Extradition

Extardition means the surrender of fugitive offender by one state to another in which the offender is liable to be punished or has been convicted. The law of extradition is founded upon the broad principle that it is to the interest of Civilized communities that crimes, acknowledged to be such, should not go unpunished, and it is part of the comity of the nations that one state should afford to another every assistance towardsbringing persons guilty of such crimes to justice.
Between nation states, extradition is regulated by treaties. Where extradition is compelled by laws, such as among sub-national jurisdictions, the concept may be known more generally as rendition.

The consensus in international law is that a state does not have any obligation to surrender an alleged criminal to a foreign state as one principle of sovereignty is that every state has legal authority over the people within its borders.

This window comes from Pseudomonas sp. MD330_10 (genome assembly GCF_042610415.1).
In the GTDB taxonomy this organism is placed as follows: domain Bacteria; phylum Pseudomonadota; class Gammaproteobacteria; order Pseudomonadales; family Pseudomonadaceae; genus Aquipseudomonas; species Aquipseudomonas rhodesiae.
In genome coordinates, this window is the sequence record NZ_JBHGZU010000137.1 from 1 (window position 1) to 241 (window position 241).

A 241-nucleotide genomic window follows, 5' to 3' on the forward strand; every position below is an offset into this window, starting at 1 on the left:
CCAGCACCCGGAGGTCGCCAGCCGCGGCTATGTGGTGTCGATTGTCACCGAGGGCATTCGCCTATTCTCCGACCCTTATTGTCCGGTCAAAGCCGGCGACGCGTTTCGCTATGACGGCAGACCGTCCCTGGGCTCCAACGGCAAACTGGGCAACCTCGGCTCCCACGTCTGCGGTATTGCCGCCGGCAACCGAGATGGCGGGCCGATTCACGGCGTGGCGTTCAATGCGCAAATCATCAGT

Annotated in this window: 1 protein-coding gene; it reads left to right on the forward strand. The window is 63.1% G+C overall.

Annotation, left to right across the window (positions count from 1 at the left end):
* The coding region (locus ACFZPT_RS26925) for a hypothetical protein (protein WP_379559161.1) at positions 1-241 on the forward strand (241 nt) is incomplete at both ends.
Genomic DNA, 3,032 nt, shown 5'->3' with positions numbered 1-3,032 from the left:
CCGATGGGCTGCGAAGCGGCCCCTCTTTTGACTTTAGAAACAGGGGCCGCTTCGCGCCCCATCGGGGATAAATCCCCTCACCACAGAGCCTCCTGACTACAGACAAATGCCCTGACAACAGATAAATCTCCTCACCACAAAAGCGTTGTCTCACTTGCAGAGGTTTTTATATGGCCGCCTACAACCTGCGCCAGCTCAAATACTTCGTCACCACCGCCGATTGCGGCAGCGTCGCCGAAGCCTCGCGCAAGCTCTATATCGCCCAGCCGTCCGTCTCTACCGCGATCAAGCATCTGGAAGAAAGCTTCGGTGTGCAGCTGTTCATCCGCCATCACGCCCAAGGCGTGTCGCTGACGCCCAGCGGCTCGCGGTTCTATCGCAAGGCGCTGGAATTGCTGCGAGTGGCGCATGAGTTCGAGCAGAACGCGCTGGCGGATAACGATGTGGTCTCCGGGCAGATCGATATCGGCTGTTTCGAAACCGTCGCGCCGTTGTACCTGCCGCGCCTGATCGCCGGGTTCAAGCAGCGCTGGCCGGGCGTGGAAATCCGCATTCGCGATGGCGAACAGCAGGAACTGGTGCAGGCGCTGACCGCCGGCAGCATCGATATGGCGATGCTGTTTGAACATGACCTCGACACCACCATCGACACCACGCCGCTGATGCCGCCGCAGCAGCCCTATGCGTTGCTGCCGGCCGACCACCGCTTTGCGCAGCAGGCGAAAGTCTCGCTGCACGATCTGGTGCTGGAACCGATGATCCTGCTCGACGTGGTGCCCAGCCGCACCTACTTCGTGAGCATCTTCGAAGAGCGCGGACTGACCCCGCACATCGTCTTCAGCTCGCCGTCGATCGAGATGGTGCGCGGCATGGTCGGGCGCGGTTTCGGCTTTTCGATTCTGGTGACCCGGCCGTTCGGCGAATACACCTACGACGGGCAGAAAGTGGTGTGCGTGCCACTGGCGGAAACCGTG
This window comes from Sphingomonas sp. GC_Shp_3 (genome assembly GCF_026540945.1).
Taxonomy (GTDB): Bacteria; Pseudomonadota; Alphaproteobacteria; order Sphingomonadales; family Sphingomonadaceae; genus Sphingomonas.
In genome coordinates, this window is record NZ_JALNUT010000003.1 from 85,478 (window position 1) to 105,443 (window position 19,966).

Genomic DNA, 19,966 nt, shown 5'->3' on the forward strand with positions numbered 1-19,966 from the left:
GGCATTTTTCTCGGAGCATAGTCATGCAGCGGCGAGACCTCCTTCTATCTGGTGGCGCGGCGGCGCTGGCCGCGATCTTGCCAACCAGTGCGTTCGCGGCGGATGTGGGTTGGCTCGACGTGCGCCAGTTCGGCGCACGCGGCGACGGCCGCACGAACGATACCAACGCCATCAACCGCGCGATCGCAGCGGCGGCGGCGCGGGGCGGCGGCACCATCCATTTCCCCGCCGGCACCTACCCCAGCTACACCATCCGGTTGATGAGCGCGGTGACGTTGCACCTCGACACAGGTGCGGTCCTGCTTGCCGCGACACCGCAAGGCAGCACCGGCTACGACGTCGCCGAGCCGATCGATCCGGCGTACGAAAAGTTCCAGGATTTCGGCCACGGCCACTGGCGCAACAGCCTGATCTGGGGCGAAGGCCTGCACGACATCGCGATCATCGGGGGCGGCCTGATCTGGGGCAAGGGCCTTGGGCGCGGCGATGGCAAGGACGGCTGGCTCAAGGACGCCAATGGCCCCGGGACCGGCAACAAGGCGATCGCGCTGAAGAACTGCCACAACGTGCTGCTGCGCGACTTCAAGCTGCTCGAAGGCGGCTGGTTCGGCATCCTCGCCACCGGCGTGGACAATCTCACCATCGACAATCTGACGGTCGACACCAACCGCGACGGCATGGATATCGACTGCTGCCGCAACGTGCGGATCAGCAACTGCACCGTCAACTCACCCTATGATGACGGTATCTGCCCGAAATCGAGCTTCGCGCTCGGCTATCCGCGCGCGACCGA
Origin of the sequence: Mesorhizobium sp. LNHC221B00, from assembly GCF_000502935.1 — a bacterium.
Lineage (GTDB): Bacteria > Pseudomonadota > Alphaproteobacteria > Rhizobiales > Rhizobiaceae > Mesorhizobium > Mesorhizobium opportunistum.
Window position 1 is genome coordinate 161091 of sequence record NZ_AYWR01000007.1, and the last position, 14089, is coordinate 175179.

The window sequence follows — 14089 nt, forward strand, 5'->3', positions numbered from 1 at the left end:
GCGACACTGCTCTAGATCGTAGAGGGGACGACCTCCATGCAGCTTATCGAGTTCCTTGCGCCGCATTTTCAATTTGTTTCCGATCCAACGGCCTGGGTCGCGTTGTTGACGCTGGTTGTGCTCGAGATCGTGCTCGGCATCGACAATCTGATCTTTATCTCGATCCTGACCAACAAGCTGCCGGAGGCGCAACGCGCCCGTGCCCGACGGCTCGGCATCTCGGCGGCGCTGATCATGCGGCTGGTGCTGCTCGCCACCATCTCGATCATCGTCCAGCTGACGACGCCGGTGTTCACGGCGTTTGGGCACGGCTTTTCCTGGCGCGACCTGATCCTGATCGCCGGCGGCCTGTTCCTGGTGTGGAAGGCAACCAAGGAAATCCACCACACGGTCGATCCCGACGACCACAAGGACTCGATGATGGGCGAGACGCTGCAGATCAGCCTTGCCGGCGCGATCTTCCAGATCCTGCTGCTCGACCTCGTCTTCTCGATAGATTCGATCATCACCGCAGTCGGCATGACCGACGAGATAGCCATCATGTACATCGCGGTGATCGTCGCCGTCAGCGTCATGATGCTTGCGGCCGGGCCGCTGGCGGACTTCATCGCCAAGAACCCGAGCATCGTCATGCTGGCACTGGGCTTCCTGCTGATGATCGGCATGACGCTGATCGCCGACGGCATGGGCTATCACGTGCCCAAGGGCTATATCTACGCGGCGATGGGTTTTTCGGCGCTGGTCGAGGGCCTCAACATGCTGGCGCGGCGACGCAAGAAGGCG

Such absence of international obligation and the desire of the right to demand such criminals of other countries have caused a web of extradition treaties or agreements to evolve; most countries in the world have signed bilateral extradition treaties with most other countries.

 The refusal of a country to extradite suspects or criminals to another may lead to international relations being strained.

 Often, the country to which extradition is refused will accuse the other country of refusing extradition for political reasons (regardless of whether or not this is justified). A case in point is that of Ira Einhorn, in which some US

 commentators pressured President Jacques Chirac of France, who does not intervene in legal cases, to permit extradition when the case was held up due to differences between French and American human rights law.
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Papoo Parmar

I am so simple and Like to do any special in my life in short way.

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